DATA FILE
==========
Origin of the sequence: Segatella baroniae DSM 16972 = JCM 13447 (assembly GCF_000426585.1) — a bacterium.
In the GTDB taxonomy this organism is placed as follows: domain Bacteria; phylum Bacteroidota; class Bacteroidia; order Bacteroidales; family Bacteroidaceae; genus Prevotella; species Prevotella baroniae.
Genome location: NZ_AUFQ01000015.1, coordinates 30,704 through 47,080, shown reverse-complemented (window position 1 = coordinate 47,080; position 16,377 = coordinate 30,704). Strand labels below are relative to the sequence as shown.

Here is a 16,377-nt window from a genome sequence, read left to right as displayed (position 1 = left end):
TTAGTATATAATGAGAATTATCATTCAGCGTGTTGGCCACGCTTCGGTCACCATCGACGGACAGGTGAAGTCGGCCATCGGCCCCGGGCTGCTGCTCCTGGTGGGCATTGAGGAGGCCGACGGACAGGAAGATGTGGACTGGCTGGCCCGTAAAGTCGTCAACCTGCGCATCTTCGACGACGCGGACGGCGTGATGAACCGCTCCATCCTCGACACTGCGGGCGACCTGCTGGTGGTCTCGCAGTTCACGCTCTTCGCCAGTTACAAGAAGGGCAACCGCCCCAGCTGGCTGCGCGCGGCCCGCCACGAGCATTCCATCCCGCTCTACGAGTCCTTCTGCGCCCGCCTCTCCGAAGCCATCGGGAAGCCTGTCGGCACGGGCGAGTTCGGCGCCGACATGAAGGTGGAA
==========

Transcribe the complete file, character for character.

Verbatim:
Origin of the sequence: Segatella baroniae DSM 16972 = JCM 13447 (assembly GCF_000426585.1) — a bacterium.
In the GTDB taxonomy this organism is placed as follows: domain Bacteria; phylum Bacteroidota; class Bacteroidia; order Bacteroidales; family Bacteroidaceae; genus Prevotella; species Prevotella baroniae.
Genome location: NZ_AUFQ01000015.1, coordinates 30,704 through 47,080, shown reverse-complemented (window position 1 = coordinate 47,080; position 16,377 = coordinate 30,704). Strand labels below are relative to the sequence as shown.

Here is a 16,377-nt window from a genome sequence, read left to right as displayed (position 1 = left end):
TTAGTATATAATGAGAATTATCATTCAGCGTGTTGGCCACGCTTCGGTCACCATCGACGGACAGGTGAAGTCGGCCATCGGCCCCGGGCTGCTGCTCCTGGTGGGCATTGAGGAGGCCGACGGACAGGAAGATGTGGACTGGCTGGCCCGTAAAGTCGTCAACCTGCGCATCTTCGACGACGCGGACGGCGTGATGAACCGCTCCATCCTCGACACTGCGGGCGACCTGCTGGTGGTCTCGCAGTTCACGCTCTTCGCCAGTTACAAGAAGGGCAACCGCCCCAGCTGGCTGCGCGCGGCCCGCCACGAGCATTCCATCCCGCTCTACGAGTCCTTCTGCGCCCGCCTCTCCGAAGCCATCGGGAAGCCTGTCGGCACGGGCGAGTTCGGCGCCGACATGAAGGTGGAA